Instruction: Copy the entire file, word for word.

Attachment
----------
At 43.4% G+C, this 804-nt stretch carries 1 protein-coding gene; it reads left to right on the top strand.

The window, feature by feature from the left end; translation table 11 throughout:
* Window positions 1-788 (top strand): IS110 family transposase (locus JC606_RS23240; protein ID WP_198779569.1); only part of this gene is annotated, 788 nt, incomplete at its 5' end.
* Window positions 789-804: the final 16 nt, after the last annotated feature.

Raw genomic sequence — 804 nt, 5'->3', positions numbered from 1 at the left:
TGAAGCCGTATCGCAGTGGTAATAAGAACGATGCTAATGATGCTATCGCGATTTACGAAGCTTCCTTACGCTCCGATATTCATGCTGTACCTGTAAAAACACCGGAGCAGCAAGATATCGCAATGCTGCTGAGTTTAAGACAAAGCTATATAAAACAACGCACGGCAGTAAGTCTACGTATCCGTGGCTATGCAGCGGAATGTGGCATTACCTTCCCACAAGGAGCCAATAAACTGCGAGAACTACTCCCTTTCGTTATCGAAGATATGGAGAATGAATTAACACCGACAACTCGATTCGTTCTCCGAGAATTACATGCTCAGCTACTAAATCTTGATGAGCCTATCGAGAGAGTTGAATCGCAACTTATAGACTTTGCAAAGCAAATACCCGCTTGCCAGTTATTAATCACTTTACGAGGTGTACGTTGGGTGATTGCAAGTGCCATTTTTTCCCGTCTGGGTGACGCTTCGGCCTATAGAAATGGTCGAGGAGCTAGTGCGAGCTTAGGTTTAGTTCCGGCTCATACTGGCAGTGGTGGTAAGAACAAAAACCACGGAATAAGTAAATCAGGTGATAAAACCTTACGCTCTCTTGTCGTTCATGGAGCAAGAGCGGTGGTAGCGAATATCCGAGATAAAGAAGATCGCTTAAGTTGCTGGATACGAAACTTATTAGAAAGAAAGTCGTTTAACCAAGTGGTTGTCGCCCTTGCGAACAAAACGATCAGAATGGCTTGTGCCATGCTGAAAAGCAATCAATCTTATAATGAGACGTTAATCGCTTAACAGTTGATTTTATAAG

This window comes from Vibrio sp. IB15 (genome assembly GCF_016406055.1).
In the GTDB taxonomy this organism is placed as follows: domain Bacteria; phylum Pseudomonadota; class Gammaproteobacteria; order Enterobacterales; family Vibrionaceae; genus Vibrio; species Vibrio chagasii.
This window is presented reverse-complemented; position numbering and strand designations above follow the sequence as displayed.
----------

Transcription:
At 43.4% G+C, this 804-nt stretch carries 1 protein-coding gene; it reads left to right on the top strand.

The window, feature by feature from the left end; translation table 11 throughout:
* Window positions 1-788 (top strand): IS110 family transposase (locus JC606_RS23240; protein ID WP_198779569.1); only part of this gene is annotated, 788 nt, incomplete at its 5' end.
* Window positions 789-804: the final 16 nt, after the last annotated feature.

Raw genomic sequence — 804 nt, 5'->3', positions numbered from 1 at the left:
TGAAGCCGTATCGCAGTGGTAATAAGAACGATGCTAATGATGCTATCGCGATTTACGAAGCTTCCTTACGCTCCGATATTCATGCTGTACCTGTAAAAACACCGGAGCAGCAAGATATCGCAATGCTGCTGAGTTTAAGACAAAGCTATATAAAACAACGCACGGCAGTAAGTCTACGTATCCGTGGCTATGCAGCGGAATGTGGCATTACCTTCCCACAAGGAGCCAATAAACTGCGAGAACTACTCCCTTTCGTTATCGAAGATATGGAGAATGAATTAACACCGACAACTCGATTCGTTCTCCGAGAATTACATGCTCAGCTACTAAATCTTGATGAGCCTATCGAGAGAGTTGAATCGCAACTTATAGACTTTGCAAAGCAAATACCCGCTTGCCAGTTATTAATCACTTTACGAGGTGTACGTTGGGTGATTGCAAGTGCCATTTTTTCCCGTCTGGGTGACGCTTCGGCCTATAGAAATGGTCGAGGAGCTAGTGCGAGCTTAGGTTTAGTTCCGGCTCATACTGGCAGTGGTGGTAAGAACAAAAACCACGGAATAAGTAAATCAGGTGATAAAACCTTACGCTCTCTTGTCGTTCATGGAGCAAGAGCGGTGGTAGCGAATATCCGAGATAAAGAAGATCGCTTAAGTTGCTGGATACGAAACTTATTAGAAAGAAAGTCGTTTAACCAAGTGGTTGTCGCCCTTGCGAACAAAACGATCAGAATGGCTTGTGCCATGCTGAAAAGCAATCAATCTTATAATGAGACGTTAATCGCTTAACAGTTGATTTTATAAG

This window comes from Vibrio sp. IB15 (genome assembly GCF_016406055.1).
In the GTDB taxonomy this organism is placed as follows: domain Bacteria; phylum Pseudomonadota; class Gammaproteobacteria; order Enterobacterales; family Vibrionaceae; genus Vibrio; species Vibrio chagasii.
This window is presented reverse-complemented; position numbering and strand designations above follow the sequence as displayed.